Monday, July 4, 2016

In Total Surrender

The title: In Total Surrender
The author:  Anne Mallory
Publication: Avon, 2011
Got it from: Library book sale

This is one of those books that I have had sitting on my shelves for a few years, and I kept telling myself I should read it.  And then I did, and I have to tell you: this book is INSANE.  It was not what I expected AT ALL.  I thought, yeah yeah, it's going to be your typical dark romance, he's king of the underworld, she's the light that will redeem him, it will be enjoyable and predictable and safe.  I don't even know how to describe how much that did not happen.  It was like stepping on a monorail and expecting a monorail ride, but instead finding yourself upside down in the Scrambler and hanging on for dear life and screaming, "what the hell is happening to meeeeee?"

This book was crack.  I honestly had no idea what to expect from one page to the next.  I mean, beyond that the hero and heroine would get together eventually, of course.  But other than that, this book took every single romantic trope, turned it upside down, whacked it with a stick, and then turned the trope inside out and sewed it back together and still left you going,WHAT IS THIS?

Andreas Merrick is bad.  Really bad.  A bad and mysterious head of a murky crime underworld in Georgian Regency Victorian old times?  Phoebe Pace needs his help to save her family's company from ruination.  Also, because she is a woman with a pulse, she finds his hotness/badness intriguing and sexy.  It's obvious from the very first scene that she wants him bad, and the rest of the book is basically her trying to wear him down while he resists, resists, resists letting her get close.  Her attraction only intensifies in the opening scene when five men come to kill him and Andreas takes them out without a second thought, saving her life in the process.
Most of this book is actually from Andreas's perspective, which is great because otherwise he would be unfathomable.  The book does a fantastic job right away at establishing his character. In the opening pages, he's reading a letter from his brother, who is on his honeymoon (he's the hero of the previous book):

Dear Brother,

Charlotte and I arrived in Italy to a bloody fantastic...

Blah, blah, some festival drivel, blah, blah, happiness, blah.  Andreas skimmed the barely legible note - a page full of sentiment.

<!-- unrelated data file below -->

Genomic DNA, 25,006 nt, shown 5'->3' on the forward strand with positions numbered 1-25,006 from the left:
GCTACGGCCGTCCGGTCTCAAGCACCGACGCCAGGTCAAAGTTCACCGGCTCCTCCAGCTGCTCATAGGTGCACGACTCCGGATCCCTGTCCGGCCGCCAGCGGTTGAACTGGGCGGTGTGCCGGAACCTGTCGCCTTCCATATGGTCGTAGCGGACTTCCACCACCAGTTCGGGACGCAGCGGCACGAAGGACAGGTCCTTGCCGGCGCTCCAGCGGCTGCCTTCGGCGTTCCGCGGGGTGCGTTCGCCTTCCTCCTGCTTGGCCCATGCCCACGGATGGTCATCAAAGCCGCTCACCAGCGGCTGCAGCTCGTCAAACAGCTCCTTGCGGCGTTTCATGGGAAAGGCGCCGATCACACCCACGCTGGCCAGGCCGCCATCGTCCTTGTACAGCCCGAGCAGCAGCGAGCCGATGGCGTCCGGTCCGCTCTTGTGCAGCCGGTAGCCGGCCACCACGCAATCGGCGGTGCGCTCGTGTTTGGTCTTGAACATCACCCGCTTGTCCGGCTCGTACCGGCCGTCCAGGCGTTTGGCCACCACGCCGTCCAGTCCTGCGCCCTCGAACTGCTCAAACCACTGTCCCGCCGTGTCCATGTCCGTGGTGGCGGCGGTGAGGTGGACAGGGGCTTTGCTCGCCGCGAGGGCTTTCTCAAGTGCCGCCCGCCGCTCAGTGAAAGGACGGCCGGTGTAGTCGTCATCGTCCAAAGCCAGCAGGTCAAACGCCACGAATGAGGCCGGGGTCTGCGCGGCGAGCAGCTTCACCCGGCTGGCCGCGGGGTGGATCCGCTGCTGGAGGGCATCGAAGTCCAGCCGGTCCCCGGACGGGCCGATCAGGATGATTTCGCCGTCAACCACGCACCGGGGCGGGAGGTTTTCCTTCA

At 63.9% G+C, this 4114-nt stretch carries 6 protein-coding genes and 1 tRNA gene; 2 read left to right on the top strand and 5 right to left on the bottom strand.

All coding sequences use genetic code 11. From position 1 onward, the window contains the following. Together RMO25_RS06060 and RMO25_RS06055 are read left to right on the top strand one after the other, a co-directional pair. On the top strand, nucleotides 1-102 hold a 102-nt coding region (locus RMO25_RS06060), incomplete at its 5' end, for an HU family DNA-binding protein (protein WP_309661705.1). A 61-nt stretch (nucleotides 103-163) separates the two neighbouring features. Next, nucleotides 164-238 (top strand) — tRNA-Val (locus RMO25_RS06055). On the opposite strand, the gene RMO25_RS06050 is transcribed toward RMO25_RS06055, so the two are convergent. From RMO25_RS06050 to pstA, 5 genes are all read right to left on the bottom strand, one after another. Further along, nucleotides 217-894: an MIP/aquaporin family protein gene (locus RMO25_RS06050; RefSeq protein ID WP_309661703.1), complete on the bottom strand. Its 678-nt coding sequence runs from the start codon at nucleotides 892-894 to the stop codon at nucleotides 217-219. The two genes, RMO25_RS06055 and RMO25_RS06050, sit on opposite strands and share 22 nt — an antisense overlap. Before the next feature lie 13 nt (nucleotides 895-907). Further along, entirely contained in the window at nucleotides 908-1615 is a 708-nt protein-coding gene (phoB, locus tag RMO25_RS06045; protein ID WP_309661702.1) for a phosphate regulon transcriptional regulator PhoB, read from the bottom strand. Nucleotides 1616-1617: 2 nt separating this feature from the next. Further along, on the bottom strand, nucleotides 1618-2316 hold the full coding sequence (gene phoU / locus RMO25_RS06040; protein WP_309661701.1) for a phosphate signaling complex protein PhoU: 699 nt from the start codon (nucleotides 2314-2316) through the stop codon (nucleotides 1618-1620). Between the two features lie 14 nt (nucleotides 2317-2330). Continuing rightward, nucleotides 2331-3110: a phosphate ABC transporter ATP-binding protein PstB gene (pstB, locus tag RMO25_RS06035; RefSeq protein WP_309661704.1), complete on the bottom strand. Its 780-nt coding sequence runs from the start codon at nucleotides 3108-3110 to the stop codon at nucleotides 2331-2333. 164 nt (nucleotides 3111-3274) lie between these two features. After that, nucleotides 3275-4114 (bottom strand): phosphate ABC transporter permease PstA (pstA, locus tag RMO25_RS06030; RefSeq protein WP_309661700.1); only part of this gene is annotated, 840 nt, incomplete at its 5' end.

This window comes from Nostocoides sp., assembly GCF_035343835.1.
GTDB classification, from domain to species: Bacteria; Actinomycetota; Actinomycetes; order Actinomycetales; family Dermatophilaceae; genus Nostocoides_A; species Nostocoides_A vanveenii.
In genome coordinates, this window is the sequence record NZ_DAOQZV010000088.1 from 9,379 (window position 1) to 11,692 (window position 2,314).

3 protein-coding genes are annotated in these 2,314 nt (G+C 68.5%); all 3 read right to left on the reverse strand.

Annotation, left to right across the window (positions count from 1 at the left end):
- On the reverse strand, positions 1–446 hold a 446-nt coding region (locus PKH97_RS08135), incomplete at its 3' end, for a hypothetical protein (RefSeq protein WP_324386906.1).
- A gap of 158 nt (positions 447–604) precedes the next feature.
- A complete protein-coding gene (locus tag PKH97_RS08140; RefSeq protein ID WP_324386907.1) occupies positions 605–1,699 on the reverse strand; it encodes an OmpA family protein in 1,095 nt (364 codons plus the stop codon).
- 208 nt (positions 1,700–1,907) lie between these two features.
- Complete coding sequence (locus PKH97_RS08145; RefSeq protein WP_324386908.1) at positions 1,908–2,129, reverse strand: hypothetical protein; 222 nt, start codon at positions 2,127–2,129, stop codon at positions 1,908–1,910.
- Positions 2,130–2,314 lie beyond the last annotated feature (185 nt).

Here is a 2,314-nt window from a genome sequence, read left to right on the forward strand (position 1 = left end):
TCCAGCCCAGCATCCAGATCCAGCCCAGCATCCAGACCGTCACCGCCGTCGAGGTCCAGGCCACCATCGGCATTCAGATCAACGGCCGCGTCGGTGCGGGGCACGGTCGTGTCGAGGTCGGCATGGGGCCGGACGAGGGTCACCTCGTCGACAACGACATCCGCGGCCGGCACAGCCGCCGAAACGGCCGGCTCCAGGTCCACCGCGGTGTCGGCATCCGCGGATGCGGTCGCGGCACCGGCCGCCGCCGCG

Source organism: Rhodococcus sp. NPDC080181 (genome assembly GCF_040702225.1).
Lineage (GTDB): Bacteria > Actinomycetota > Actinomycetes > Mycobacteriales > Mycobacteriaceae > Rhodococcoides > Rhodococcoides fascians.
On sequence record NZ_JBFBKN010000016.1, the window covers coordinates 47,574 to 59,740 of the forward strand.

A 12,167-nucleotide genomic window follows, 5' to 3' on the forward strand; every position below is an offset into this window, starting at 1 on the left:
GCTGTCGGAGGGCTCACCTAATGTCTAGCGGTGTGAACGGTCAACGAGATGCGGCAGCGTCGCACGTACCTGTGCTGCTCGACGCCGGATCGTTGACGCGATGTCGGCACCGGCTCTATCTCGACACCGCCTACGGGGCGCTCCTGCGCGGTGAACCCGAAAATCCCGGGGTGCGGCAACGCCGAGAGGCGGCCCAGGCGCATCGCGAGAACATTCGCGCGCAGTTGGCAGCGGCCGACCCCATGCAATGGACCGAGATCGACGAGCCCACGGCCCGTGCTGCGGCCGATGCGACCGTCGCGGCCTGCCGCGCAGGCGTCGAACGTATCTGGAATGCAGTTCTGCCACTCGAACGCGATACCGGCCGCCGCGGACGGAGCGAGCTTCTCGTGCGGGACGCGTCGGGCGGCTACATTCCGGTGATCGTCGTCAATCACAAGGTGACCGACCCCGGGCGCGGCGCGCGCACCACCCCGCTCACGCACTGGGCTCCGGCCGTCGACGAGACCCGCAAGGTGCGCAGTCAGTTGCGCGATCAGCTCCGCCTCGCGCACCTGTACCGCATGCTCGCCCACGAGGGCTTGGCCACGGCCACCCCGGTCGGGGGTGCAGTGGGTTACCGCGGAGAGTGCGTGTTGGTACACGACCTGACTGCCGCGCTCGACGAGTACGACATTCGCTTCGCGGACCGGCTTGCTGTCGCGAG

As the plot moves along, more and more backstory gets revealed, including Phoebe's motives and her reasons for trusting Andreas.  The interactions between the two are hilarious, with her cheerful unflappability up against his stoniness. Their interactions in the first few chapters are priceless.  You have to give Phoebe credit for standing up to him when he acts like a total ass to her for the first half of the book.  She meets his bad humour with the best of spirits:

"I am a vile man."  He gave her a feral smile, letting the darkness rise.  "The absolute worst you will ever meet."

"That is absurd, Mr. Merrick."  The darkness froze, then began undulating, snapping at an unseen threat.  "How do you know what kind of men I might meet in the future?"

Tilting head, tilting head, tilting would feature prominently in his nightmares tonight.

The fun ratchets up when Phoebe infiltrates his world by winning his men over with smiles and baked goods, much to Andreas's annoyance.  The amusing "win over the thugs" plot is a favourite trope of mine.  It leads to some un-romancelike swearing on Andreas's part, which I found totally hilarious and which I know will probably horrify a lot of romance readers.  In one of my favourite scenes, Andreas is questioning his lackeys to determine just how much Phoebe has won them over and is very displeased with the findings:

Two boys tumbled into the room, one large and fearful, one reedy and eager...The third stalked behind, small arms crossed, jagged scar the length of his forehead.  Belligerent little fuck.

...He turned to the little shit, Tommy, to continue his questions, but a croak emerged from the hulking boy.

"She said my cooking is good," the low voice whispered, some sort of apology edged with defiance, then wrapped in a terrified package.

He looked closely at all three faces, eyes narrowed.  His lips pressed together hard enough to hurt due to what he read there.  They had claimed her as one of their own.

He thought of six ways to insult a man's mother.

I also loved, in another chapter, how frustrated Andreas is by the difference between himself and Phoebe.  After a night of arson, fighting off assassins, and protecting Phoebe's home, he turns up in the morning looking like crap and finds her there:

And here Miss Bleeding Sunshine sat, looking as if just this morning she'd been attended by fairies, baked with elves, and had tea with a unicorn.

This book is not without its problems.  For instance, the business aspect is discussed in great detail at the beginning of the book, but there's not a lot more about it later on to justify all the explanation.  There's also the problem, as many reviewers have pointed out, that the sex scenes are vague and disappointing, especially given all the tension before it.  Phoebe also tilts her head a lot, so much so I was worried she was going to get neck cramps.  The ending also left something to be desired.  Things got wrapped up much too neatly, and I really didn't need a "twenty years later" scene.  It's a pet peeve of mine, and I wish romance authors would stop doing that.  I also know that the fact that Andreas is pretty much a villain will turn a lot of people off.  But I still love this book.  Not in spite of its weirdness, but because of it.

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